Why The Accused Tree Of Life Synagogue Murderer Still Hasn't Gone To Trial

On October 27, 2018, a gunman shouting racial slurs opened fire in Pittsburgh's Tree of Life Synagogue, killing 11 worshippers who were there for Saturday morning services, as well as injuring four police officers and two other individuals. The New York Times reported FBI Special Agent Robert Jones called it the "most horrific crime scene" he'd witnessed in his 22 years with the agency.

Police exchanged gunfire with the suspect during the event wounding him, and he was taken into custody at the scene. The shooter was identified as Robert Bowers, 46 at the time. As CNN reported, he was and is believed to be connected to anti-Semitic social media posts, including one posted just minutes before police were notified of the shooting, which read, "I can't sit by and watch my people get slaughtered. Screw your optics, I'm going in."

Four years since the mass shooting, Bowers has still not gone to trial. As WTAE reports, the trial will still not begin for several more months, as it's been tentatively slated to begin in April 2023.

Justice Moves Slowly

The Sixth Amendment to the Constitution of the United States says that all accused criminal defendants have the right to a "speedy trial," although as any criminal lawyer will tell you, the concept is adhered to quite loosely these days in the American criminal justice system. As think-tank Arnold Ventures notes, cases move excruciatingly slowly through the justice system. There's the screening of potential jurors, backlogs of cases in various jurisdictions, and the various machinations that can and often are employed by both the prosecution and the defense: motions, counter-motions, requests for change of venue, and so on.

In July 2020, as CBS News reported at the time, the worst of the Covid-19 pandemic was in full swing, Bowers' defense team claimed that the pandemic was stifling their ability to develop their case. Further still, as recently as January 2022, the defense has requested a change of venue, arguing that any jury in Pittsburgh would be biased against the defense because of excessive media coverage of the trial there.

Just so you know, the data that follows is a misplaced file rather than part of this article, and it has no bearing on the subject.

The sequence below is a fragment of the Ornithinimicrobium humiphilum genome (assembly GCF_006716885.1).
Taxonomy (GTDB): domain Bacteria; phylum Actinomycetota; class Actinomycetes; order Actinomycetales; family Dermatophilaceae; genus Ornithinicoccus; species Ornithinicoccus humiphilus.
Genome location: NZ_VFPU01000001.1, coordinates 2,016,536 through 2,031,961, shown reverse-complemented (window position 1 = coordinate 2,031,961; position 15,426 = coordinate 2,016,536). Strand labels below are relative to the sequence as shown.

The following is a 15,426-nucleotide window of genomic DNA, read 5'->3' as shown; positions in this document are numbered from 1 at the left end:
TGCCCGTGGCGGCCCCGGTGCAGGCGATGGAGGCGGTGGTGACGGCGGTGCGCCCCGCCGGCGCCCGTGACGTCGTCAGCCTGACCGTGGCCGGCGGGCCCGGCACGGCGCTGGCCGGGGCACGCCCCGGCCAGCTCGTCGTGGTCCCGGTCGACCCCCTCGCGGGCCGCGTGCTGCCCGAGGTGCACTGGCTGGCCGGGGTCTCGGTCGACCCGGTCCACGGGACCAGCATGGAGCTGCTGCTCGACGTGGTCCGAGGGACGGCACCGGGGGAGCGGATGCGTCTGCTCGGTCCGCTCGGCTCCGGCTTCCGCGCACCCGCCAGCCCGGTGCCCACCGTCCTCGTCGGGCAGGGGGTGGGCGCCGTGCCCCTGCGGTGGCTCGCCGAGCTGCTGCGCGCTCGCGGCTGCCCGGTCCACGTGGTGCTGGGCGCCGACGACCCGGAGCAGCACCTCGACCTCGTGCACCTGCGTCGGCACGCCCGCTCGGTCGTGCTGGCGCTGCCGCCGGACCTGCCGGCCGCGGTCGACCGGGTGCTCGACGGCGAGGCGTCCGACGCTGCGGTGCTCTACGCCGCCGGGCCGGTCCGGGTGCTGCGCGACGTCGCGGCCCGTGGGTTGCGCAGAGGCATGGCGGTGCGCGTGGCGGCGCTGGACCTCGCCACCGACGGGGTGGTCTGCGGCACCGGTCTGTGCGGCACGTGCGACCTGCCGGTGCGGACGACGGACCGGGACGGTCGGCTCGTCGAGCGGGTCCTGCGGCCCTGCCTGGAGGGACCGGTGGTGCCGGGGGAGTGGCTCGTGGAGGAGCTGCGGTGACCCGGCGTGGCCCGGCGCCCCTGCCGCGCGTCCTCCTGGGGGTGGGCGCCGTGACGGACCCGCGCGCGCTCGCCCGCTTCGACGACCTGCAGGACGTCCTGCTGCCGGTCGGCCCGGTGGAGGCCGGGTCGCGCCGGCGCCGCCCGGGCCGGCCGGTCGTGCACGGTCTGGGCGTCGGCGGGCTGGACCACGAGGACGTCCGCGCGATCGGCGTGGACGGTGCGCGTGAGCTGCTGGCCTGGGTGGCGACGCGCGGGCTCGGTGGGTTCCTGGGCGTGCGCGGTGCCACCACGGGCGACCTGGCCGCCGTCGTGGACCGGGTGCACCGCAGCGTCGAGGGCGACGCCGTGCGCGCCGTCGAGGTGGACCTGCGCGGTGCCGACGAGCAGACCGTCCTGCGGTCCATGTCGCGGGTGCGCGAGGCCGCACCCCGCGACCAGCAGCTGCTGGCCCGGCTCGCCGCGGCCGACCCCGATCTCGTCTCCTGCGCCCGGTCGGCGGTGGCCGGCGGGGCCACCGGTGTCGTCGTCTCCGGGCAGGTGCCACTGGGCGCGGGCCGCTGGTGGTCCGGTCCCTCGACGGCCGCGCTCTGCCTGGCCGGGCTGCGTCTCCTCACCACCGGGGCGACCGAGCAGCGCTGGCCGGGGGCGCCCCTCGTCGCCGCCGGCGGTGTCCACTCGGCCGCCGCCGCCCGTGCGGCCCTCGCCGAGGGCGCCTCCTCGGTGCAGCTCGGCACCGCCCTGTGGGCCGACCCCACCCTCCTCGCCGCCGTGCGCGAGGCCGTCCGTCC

Bowers Wants A Plea Deal

As it turns out, the victims of the Tree of Life Synagogue shooting, and the survivors, could get justice with the stroke of a pen if prosecutors would agree to Bowers' request for a plea deal. As CBS News reported in 2019, Bowers is seeking the chance to plead guilty in exchange for life in prison with no possibility of parole, instead of facing the death penalty, which prosecutors want. At the time, federal prosecutors rejected the plea deal, which means that the criminal trial will continue.

At least some survivors of the shooting, as well as family members of the victims, are keen to see prosecutors accept the plea deal. New Light Congregation co-president Stephen Cohen presented a couple of reasons why at least some of his congregation are keen to see this case brought to an end without a trial. "That is way too long a time for closure, which I think is what is important for a congregation and for the families," he said. Later, he added, "The witnesses don't have to testify. There is no trauma attached to being in court and having to relive the events of that day."

Similarly, survivor Judah Samet says that the death penalty would be too good for the accused murderer. Per CBS News Samet said, "I don't want to kill because, to me, it would be a gift to him. He won't suffer."